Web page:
The best way to maximize your credit card usage is to take advantage of its convenience, but avoid paying interest on your purchases. To do that, you must understand how a credit card grace period works.
What Is the Grace Period on a Credit Card?
The grace period on a credit card is the time between when a billing cycle ends and the payment is due. The end of the billing cycle is also called the statement date, or when the monthly statement is physically sent or made available online to the cardholder. The payment due date is about three weeks later.
You won’t be charged any interest on the purchases you’ve made within a billing cycle as long as you pay your bill in full before the due date. “If you make full payment, you’ll benefit from an interest-free purchase, not paying a penny more than you paid for the product,” says Bruce McClary, vice president of communications for the National Foundation for Credit Counseling, a nonprofit financial counseling organization.
Grace periods for revolving credit accounts like a credit card shouldn’t be confused with grace periods on other financial products like loans, says Leslie H. Tayne, founder and head attorney at Tayne Law Group, a New York firm that specializes in debt solutions. “It’s not like with a mortgage statement where the payment is due on the 1st and you have until the 15th to pay,” she says. The due date listed on your card statement is the deadline when you must pay your bill.
How Long Is the Typical Grace Period for a Credit Card?
Although credit card issuers are not required to offer a grace period, those that do must provide a minimum of 21 days under federal law. That means cardholders will have at least three weeks to pay off any purchases they made during a billing cycle, and if they do, they can avoid interest.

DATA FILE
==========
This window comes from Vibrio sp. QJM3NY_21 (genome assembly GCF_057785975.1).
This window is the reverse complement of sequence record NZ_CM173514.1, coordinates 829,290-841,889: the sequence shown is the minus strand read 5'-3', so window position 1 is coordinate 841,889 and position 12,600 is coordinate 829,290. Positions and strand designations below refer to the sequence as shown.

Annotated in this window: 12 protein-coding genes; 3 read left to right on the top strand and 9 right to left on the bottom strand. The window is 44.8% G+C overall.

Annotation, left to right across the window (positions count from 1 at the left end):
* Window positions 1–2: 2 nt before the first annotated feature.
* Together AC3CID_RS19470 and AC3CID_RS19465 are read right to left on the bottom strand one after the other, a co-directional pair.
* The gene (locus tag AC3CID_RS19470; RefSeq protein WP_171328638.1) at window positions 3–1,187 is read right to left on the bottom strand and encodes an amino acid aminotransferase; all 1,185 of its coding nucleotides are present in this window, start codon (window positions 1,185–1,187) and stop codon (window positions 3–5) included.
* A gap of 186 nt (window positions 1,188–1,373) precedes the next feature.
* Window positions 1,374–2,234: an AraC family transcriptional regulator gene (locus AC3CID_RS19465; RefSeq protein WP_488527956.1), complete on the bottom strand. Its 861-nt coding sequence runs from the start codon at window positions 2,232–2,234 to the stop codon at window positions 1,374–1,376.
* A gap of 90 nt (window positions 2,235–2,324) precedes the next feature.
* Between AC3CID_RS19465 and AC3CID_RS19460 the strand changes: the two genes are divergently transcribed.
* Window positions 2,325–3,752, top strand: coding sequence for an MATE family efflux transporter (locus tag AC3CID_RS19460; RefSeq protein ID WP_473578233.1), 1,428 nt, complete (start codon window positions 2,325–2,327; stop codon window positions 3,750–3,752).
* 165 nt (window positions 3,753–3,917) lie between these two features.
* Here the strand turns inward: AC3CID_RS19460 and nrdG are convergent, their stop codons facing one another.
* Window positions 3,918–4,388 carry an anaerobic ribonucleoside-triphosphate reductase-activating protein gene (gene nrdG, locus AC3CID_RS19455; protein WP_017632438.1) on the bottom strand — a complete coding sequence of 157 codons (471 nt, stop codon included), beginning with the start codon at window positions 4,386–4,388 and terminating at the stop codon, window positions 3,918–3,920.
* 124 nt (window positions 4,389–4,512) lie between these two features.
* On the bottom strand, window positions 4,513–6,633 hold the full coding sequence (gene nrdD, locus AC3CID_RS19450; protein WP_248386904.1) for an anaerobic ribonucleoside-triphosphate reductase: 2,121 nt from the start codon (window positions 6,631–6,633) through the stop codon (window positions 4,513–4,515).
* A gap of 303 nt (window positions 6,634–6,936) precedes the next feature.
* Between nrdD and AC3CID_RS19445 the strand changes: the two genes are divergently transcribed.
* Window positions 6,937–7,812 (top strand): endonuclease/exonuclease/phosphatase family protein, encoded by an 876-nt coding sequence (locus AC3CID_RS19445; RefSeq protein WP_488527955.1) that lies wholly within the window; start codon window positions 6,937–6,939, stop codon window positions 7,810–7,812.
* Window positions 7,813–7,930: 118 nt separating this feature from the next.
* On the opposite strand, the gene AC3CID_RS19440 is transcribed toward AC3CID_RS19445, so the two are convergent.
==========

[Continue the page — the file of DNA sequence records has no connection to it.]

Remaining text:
Typical credit card grace periods range between 21 and 25 days. Capital One cards, for example, offer at least 25 days from the end of the billing period, while the Chase Freedom Unlimited card offers 21 days.
To find your card’s grace period, check the box at the top of your cardholder agreement where fees and annual percentage rate are listed. In the section on “paying interest,” it will say something like: “Your due date will be a minimum of 21 days after the close of each billing cycle. We will not charge you interest on purchases if you pay your entire balance by the due date each month. We will begin charging interest on balance transfers and cash advances on the transaction date.”
If reading fine print isn’t something you want to do, just call your credit card issuer and ask, says Tayne. Since policies often vary by bank and issuer, it’s always wise to reach out to customer service when you need clarification.
The good news is the vast majority of credit card users can avoid paying interest if they take advantage of the grace period policy. “I haven’t personally run across a card for people with fair or good credit that doesn’t have a grace period,” says McClary. But, he says, it is less of a given in the subprime market, so be sure to inquire if you’re applying for a card designed for people with poor credit.
In that case, in the credit card agreement under “paying interest,” it will say something like: “There is no grace period on this account. We will begin charging interest on purchases and cash advances on the transaction date.”